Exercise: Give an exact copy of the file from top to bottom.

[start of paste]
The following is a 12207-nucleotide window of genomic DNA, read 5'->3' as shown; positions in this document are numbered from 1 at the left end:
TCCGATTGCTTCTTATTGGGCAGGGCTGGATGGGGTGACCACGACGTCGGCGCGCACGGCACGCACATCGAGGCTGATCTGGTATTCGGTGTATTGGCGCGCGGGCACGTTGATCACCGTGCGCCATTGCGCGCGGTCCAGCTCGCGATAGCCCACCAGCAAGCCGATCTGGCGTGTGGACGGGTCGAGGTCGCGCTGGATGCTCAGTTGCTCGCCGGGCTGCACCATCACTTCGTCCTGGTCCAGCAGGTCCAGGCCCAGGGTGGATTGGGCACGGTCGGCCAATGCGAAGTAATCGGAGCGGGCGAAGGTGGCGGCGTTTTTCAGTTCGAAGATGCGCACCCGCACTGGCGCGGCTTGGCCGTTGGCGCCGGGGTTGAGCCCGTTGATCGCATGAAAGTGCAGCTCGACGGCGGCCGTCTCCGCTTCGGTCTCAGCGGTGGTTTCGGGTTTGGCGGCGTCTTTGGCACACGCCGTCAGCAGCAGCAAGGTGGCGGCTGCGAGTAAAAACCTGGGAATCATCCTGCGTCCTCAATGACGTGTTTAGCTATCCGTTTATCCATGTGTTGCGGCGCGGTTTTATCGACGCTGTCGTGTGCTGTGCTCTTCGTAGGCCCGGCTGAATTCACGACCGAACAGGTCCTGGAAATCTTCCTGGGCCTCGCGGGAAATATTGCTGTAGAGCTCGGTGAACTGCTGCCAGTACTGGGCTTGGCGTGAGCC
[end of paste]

The following is a 12207-nucleotide window of genomic DNA, read 5'->3' as shown; positions in this document are numbered from 1 at the left end:
TCCGATTGCTTCTTATTGGGCAGGGCTGGATGGGGTGACCACGACGTCGGCGCGCACGGCACGCACATCGAGGCTGATCTGGTATTCGGTGTATTGGCGCGCGGGCACGTTGATCACCGTGCGCCATTGCGCGCGGTCCAGCTCGCGATAGCCCACCAGCAAGCCGATCTGGCGTGTGGACGGGTCGAGGTCGCGCTGGATGCTCAGTTGCTCGCCGGGCTGCACCATCACTTCGTCCTGGTCCAGCAGGTCCAGGCCCAGGGTGGATTGGGCACGGTCGGCCAATGCGAAGTAATCGGAGCGGGCGAAGGTGGCGGCGTTTTTCAGTTCGAAGATGCGCACCCGCACTGGCGCGGCTTGGCCGTTGGCGCCGGGGTTGAGCCCGTTGATCGCATGAAAGTGCAGCTCGACGGCGGCCGTCTCCGCTTCGGTCTCAGCGGTGGTTTCGGGTTTGGCGGCGTCTTTGGCACACGCCGTCAGCAGCAGCAAGGTGGCGGCTGCGAGTAAAAACCTGGGAATCATCCTGCGTCCTCAATGACGTGTTTAGCTATCCGTTTATCCATGTGTTGCGGCGCGGTTTTATCGACGCTGTCGTGTGCTGTGCTCTTCGTAGGCCCGGCTGAATTCACGACCGAACAGGTCCTGGAAATCTTCCTGGGCCTCGCGGGAAATATTGCTGTAGAGCTCGGTGAACTGCTGCCAGTACTGGGCTTGGCGTGAGCC